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POSTED: 06/20/18 at 6:58 am. FILED UNDER: News

DAVE MOSIER/independent editor

For the second time in six years, a Delphos man is accused of molesting a young girl in Van Wert County Common Pleas Court — this time for incidents that occurred nearly 20 years ago.

Delphos resident Michael Closson (right) with then-attorney Dillon Staas during a hearing held in 2012 on gross sexual imposition charges. VW independent file photo

Michael D. Closson, 68, was arraigned last Wednesday on four counts of gross sexual imposition, each a felony of the third degree. The indictments state that, on or about July 7, 1998, through January 1, 2001, he “had sexual contact with (molested) a girl who was under 13 years” of age. According to the indictment, the girl was between the age of 7 and 10 years old when the alleged incidents occurred.

Van Wert County Prosecutor Eva Yarger said the alleged victim in the case, who is now in her 20s, recently came forward with the charges, which were investigated by the Van Wert County Sheriff’s Office and then turned over to her office for further action.

Yarger’s office then took the case to the June session of the Van Wert County Grand Jury, which handed down felony indictments in the case.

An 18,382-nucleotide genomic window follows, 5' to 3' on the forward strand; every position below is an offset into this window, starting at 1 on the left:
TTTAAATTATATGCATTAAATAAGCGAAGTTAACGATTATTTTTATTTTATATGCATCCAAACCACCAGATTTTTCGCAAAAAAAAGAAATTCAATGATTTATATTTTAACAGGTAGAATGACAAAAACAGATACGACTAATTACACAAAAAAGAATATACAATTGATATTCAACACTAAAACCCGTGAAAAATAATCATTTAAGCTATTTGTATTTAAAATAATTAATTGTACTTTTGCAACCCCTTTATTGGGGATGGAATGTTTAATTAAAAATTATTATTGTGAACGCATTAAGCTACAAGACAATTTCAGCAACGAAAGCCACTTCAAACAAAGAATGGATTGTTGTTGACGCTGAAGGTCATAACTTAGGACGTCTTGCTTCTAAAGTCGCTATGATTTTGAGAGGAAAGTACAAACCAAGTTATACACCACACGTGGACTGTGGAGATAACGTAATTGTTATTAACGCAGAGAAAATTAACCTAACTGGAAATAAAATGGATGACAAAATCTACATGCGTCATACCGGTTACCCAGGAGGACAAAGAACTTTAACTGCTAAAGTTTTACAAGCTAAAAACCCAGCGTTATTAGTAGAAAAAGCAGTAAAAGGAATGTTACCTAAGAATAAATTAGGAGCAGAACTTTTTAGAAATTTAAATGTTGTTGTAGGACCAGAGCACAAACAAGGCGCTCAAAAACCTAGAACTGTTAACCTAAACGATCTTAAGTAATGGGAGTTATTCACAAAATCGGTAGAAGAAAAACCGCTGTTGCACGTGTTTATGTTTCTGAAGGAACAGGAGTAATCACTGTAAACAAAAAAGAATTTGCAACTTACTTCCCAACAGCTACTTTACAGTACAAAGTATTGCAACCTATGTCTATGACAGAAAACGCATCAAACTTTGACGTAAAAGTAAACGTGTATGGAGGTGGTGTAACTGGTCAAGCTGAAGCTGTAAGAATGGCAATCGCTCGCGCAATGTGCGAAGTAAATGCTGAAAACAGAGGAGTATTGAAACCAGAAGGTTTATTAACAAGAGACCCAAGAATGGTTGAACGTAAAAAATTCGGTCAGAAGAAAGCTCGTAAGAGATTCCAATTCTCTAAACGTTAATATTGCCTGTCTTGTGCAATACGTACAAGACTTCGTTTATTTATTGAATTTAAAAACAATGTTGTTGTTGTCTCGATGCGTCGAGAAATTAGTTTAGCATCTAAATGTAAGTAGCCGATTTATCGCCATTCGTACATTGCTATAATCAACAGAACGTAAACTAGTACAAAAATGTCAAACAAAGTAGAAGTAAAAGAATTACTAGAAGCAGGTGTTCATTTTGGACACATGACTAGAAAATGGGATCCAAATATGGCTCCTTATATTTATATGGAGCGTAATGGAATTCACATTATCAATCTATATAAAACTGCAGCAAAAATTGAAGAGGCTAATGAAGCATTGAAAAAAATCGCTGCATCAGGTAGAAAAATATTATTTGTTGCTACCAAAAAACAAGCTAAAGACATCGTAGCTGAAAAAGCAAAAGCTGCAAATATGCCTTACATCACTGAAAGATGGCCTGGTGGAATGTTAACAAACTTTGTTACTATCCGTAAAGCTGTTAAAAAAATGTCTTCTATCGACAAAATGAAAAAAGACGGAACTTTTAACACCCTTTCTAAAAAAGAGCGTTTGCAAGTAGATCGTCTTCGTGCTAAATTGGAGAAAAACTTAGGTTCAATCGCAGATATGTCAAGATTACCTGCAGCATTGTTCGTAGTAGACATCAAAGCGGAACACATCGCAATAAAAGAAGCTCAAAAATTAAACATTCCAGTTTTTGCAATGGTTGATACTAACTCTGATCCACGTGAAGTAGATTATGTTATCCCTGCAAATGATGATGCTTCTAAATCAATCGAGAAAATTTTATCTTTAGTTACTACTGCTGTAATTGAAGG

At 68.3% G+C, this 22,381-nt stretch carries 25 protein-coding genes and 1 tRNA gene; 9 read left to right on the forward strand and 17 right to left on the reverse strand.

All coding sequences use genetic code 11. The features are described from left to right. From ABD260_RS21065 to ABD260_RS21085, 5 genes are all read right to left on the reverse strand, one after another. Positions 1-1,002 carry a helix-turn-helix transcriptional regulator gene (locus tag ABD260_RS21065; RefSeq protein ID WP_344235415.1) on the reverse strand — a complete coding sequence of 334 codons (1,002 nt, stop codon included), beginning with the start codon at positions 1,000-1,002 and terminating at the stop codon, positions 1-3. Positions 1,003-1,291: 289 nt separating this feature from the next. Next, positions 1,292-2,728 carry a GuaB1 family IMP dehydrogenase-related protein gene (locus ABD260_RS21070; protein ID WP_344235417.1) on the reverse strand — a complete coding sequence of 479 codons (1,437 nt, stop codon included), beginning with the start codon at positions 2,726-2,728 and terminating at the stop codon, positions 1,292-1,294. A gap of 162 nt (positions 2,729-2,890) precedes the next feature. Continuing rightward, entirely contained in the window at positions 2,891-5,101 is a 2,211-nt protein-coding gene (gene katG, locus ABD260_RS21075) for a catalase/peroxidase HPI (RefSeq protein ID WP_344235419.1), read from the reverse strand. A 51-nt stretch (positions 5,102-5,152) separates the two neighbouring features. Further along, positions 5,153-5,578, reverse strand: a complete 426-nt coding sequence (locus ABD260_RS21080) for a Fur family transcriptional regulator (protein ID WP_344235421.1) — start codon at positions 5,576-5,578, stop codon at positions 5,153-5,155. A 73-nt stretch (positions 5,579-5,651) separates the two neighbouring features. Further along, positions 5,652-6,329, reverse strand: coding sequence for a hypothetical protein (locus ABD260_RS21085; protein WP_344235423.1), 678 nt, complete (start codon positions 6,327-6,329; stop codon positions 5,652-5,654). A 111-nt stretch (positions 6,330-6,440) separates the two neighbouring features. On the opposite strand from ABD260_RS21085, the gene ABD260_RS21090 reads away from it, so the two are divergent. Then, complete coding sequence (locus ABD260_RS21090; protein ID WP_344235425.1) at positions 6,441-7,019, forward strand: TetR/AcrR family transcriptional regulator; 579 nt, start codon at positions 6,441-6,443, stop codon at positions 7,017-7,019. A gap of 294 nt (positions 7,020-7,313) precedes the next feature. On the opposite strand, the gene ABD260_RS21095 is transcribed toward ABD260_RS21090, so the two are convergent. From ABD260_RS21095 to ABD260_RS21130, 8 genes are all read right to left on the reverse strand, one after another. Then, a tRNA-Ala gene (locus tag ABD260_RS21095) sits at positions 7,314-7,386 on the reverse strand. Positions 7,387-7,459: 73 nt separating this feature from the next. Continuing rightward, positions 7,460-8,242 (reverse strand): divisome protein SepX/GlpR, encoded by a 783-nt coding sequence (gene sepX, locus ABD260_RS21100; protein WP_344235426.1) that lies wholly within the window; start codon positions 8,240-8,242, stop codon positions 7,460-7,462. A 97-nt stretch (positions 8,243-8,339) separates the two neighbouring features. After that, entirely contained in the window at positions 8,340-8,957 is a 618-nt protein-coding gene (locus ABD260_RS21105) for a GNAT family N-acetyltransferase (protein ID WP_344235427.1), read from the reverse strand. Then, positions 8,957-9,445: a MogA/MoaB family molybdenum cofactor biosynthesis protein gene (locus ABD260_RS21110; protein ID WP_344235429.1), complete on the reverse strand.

Closson, who denied the charges, is currently free on a personal surety bond, with orders to have no contact with the alleged victim. He will appear for a pretrial conference in connection with the case at 8 a.m. Monday, June 25.

The Delphos man was convicted in 2012 of gross sexual imposition in July 2012 and was given five years of community control, which included serving six months in the Van Wert County Correctional Facility, for molesting a 3-year-old girl under similar circumstances.

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POSTED: 06/19/18 at 7:34 am. FILED UNDER: News

Van Wert Federal Savings Bank is sponsoring a Business Day at the YMCA’s Camp Clay Aqua Center on Tuesday, June 28. Because of the sponsorship, those using the Aqua Center that day will pay only a $3 admission charge. Shown with Camp Clay Director Kevin Morrison is Kylee Moody of Van Wert Federal Savings Bank. YMCA photo

POSTED: 06/19/18 at 7:26 am. FILED UNDER: News